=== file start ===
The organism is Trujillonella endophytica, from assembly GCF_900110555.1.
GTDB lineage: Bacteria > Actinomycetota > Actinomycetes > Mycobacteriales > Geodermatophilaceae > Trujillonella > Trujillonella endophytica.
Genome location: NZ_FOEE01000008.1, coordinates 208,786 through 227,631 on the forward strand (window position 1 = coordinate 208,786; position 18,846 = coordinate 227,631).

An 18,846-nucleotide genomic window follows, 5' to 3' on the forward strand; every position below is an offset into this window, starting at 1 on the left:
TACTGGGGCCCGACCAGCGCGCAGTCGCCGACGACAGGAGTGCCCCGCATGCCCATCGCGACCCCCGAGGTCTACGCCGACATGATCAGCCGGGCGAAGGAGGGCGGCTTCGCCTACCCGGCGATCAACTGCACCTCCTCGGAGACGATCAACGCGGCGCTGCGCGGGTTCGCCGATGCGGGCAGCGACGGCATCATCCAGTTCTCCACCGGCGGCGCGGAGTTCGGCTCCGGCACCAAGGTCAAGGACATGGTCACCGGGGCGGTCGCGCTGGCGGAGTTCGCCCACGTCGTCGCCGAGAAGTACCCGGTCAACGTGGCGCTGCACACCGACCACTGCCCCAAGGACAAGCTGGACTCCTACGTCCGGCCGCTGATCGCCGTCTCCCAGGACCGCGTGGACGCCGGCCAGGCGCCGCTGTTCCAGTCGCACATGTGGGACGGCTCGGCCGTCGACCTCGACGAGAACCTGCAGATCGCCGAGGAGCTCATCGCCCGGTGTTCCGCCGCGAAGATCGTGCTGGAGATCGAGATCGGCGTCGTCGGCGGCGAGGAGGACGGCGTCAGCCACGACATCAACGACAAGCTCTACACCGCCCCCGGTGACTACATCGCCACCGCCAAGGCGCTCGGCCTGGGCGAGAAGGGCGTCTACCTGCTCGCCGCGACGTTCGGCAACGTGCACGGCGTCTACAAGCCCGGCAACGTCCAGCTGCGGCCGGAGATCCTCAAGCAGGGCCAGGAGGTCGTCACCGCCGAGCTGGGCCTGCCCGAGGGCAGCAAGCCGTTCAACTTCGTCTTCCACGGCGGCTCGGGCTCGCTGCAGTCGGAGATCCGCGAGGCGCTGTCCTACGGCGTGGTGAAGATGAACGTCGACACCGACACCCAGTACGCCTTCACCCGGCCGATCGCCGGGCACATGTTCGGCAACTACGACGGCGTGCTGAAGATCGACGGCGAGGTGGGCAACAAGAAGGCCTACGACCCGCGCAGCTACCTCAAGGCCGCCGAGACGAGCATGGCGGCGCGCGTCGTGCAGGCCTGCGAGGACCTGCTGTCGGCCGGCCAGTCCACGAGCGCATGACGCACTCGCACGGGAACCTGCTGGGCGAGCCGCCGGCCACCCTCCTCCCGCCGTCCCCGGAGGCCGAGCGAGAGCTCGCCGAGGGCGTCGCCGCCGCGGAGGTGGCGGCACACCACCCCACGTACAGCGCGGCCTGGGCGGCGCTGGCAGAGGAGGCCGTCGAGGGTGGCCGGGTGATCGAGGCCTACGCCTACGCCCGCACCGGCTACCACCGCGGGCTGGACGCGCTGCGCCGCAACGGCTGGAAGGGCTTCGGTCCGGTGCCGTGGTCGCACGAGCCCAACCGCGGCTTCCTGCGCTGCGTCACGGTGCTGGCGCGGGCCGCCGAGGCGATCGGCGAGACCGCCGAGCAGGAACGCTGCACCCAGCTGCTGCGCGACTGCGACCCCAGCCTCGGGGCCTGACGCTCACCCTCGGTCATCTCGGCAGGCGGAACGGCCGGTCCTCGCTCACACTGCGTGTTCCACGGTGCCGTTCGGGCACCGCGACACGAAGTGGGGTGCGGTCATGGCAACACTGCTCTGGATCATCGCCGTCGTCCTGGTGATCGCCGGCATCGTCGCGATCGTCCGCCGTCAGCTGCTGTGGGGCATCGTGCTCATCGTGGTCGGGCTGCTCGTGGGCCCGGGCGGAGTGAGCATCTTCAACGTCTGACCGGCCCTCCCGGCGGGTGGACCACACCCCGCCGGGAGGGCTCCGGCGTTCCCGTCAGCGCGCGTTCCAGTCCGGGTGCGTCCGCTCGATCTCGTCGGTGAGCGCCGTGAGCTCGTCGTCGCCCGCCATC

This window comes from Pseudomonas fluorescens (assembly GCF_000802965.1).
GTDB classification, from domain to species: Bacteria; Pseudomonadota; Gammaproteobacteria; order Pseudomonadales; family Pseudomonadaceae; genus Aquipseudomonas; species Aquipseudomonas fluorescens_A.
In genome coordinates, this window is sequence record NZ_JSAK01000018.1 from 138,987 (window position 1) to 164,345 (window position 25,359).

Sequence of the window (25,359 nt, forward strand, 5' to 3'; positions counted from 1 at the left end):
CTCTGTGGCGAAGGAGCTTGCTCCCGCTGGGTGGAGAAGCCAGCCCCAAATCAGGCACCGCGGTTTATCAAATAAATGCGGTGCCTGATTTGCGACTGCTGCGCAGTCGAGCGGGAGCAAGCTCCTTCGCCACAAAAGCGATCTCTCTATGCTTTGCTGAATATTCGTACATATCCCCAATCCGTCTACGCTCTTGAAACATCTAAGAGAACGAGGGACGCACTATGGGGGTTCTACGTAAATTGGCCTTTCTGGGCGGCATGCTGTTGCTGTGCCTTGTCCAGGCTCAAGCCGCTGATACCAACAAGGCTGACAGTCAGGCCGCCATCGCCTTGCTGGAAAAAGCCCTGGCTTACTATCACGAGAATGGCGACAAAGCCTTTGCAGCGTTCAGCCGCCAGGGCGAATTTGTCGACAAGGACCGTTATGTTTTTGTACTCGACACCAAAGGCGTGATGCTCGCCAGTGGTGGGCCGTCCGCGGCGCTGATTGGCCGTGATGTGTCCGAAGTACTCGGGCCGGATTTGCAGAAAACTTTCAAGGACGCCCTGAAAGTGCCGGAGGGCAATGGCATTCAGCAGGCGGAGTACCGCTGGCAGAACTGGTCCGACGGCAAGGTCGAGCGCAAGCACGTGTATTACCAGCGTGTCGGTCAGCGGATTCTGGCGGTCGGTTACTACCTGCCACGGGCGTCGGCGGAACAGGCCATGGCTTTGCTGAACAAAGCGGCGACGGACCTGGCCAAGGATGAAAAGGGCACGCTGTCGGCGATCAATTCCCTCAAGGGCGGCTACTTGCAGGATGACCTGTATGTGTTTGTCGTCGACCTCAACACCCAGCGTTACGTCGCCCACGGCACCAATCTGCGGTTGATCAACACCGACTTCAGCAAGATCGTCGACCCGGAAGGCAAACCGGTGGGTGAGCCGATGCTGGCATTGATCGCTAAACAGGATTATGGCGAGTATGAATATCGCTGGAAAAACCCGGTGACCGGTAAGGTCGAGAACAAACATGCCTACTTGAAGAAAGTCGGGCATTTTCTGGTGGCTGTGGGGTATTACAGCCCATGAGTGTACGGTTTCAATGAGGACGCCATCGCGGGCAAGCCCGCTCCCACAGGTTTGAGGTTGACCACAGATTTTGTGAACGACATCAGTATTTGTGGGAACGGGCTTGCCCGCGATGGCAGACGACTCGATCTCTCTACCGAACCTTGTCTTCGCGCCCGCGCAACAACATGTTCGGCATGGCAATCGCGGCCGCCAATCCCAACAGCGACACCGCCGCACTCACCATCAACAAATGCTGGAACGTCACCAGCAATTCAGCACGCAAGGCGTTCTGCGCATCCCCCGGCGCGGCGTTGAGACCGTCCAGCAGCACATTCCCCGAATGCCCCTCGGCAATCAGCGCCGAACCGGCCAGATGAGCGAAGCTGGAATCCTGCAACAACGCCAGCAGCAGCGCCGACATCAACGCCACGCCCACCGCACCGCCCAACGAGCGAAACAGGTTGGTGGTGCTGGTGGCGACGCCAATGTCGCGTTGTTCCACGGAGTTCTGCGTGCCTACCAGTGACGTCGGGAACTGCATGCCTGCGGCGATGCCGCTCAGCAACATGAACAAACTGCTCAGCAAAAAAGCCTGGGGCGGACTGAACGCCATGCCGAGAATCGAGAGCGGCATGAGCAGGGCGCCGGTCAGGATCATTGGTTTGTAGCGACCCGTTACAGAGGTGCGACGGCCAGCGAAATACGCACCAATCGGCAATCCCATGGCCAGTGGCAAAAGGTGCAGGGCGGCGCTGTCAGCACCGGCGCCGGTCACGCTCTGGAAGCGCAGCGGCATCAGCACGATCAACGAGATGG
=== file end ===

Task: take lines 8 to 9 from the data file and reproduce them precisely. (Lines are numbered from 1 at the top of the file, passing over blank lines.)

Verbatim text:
In genome coordinates, this window is sequence record NZ_JSAK01000018.1 from 138,987 (window position 1) to 164,345 (window position 25,359).

Sequence of the window (25,359 nt, forward strand, 5' to 3'; positions counted from 1 at the left end):